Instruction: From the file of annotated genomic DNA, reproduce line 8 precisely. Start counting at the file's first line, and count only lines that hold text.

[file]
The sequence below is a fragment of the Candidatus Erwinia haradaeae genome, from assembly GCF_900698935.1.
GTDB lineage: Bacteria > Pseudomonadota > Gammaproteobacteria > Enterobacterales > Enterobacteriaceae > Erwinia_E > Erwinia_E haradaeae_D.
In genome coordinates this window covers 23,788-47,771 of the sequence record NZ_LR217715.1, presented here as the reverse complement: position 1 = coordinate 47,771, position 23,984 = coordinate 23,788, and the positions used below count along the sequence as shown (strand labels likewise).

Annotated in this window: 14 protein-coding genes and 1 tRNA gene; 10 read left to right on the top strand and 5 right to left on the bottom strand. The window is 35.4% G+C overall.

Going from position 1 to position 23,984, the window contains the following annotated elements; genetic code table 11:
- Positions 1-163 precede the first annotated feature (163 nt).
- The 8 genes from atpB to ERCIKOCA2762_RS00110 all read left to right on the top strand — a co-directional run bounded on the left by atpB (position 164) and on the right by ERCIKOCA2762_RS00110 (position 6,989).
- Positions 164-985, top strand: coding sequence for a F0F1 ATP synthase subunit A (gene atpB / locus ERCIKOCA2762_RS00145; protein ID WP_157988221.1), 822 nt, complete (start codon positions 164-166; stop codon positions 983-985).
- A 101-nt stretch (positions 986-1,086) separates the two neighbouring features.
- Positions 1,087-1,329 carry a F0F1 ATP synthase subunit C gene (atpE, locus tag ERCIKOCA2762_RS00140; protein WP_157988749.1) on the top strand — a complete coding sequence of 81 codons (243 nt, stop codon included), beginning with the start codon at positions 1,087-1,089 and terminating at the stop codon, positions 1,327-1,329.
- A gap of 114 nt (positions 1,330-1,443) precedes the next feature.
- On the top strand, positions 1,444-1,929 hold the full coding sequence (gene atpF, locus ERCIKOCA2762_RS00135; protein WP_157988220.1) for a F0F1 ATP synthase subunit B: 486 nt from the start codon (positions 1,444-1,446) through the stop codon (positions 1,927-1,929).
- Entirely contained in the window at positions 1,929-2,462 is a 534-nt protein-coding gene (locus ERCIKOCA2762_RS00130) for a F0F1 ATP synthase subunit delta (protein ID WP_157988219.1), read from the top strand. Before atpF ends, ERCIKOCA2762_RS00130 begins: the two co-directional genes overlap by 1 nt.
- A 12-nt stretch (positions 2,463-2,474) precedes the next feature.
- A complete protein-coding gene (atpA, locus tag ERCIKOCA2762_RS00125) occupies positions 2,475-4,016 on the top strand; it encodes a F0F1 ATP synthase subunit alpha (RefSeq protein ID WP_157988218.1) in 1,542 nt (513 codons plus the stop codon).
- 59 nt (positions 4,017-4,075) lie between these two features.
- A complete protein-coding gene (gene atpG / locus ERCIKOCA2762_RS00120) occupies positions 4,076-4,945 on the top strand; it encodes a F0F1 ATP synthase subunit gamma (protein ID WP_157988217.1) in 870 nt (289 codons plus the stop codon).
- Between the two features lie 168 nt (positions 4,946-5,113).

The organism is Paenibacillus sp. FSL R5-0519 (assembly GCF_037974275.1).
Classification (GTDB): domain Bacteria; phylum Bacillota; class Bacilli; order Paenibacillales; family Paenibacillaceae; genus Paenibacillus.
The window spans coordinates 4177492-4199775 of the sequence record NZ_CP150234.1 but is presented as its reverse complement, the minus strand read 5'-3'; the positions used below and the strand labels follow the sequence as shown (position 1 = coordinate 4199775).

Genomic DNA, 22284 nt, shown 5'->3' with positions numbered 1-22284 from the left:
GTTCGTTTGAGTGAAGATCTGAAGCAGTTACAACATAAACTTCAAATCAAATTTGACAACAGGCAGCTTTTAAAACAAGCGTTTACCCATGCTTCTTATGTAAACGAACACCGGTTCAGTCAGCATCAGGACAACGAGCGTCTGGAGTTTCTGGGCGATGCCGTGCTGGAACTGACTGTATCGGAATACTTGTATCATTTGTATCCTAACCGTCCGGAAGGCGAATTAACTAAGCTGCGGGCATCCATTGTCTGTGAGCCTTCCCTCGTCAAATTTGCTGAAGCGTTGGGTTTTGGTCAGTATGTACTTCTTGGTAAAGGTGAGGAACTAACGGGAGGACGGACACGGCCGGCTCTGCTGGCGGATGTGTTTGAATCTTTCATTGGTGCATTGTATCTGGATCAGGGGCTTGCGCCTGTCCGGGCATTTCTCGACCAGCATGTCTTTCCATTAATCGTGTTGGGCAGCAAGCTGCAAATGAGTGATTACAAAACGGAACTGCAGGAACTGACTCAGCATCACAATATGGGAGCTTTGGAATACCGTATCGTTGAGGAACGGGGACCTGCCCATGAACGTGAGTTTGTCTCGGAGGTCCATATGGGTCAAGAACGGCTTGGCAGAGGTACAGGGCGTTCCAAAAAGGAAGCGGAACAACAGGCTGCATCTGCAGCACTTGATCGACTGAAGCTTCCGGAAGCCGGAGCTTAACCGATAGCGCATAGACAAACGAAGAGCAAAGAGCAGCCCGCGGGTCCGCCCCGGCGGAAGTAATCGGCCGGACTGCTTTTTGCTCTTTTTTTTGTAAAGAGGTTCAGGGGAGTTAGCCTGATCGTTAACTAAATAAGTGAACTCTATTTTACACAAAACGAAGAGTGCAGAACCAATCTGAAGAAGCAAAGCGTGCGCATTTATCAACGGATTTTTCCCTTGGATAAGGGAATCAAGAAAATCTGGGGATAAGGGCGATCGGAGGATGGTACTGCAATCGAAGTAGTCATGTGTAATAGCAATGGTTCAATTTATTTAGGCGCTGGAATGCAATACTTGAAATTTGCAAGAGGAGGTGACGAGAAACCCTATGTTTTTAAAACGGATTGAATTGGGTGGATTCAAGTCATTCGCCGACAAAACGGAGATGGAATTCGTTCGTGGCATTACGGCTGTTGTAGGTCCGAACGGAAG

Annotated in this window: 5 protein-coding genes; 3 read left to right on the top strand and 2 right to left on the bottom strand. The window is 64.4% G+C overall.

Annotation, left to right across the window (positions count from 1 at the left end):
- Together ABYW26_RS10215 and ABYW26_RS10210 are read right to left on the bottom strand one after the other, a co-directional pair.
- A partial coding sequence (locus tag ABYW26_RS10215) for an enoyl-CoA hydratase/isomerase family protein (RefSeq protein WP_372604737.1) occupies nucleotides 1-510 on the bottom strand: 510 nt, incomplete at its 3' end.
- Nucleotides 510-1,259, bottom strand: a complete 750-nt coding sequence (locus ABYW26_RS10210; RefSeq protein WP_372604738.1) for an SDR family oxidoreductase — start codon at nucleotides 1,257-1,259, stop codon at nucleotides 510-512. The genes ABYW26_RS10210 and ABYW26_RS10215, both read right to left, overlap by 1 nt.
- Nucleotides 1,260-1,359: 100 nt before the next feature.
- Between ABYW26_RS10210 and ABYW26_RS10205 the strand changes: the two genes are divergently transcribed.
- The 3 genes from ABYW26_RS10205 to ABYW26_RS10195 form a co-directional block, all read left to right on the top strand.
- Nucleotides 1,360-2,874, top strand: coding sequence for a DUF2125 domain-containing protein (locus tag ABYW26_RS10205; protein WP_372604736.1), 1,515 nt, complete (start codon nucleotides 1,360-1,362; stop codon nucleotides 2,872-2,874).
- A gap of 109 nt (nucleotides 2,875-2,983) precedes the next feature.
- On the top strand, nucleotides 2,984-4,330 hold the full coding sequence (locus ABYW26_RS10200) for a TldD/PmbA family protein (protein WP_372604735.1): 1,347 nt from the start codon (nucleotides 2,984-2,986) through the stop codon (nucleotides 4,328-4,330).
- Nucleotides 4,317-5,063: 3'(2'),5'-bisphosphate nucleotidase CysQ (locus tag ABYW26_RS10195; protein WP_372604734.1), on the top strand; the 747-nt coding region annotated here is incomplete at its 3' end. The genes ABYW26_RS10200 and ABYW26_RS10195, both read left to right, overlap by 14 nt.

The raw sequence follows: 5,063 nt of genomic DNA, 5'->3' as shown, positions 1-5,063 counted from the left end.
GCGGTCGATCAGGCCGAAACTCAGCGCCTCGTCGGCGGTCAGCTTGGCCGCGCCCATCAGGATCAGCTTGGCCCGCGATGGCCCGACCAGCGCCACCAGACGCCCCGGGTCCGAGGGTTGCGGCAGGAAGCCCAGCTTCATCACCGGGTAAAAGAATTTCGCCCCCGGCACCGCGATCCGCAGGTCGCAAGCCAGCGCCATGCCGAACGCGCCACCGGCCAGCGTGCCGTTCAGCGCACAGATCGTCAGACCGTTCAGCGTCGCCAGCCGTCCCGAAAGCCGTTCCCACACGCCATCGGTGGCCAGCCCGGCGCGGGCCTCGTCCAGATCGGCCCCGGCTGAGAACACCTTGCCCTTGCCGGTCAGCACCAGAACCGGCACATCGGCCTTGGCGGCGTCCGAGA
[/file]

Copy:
- Positions 164-985, top strand: coding sequence for a F0F1 ATP synthase subunit A (gene atpB / locus ERCIKOCA2762_RS00145; protein ID WP_157988221.1), 822 nt, complete (start codon positions 164-166; stop codon positions 983-985).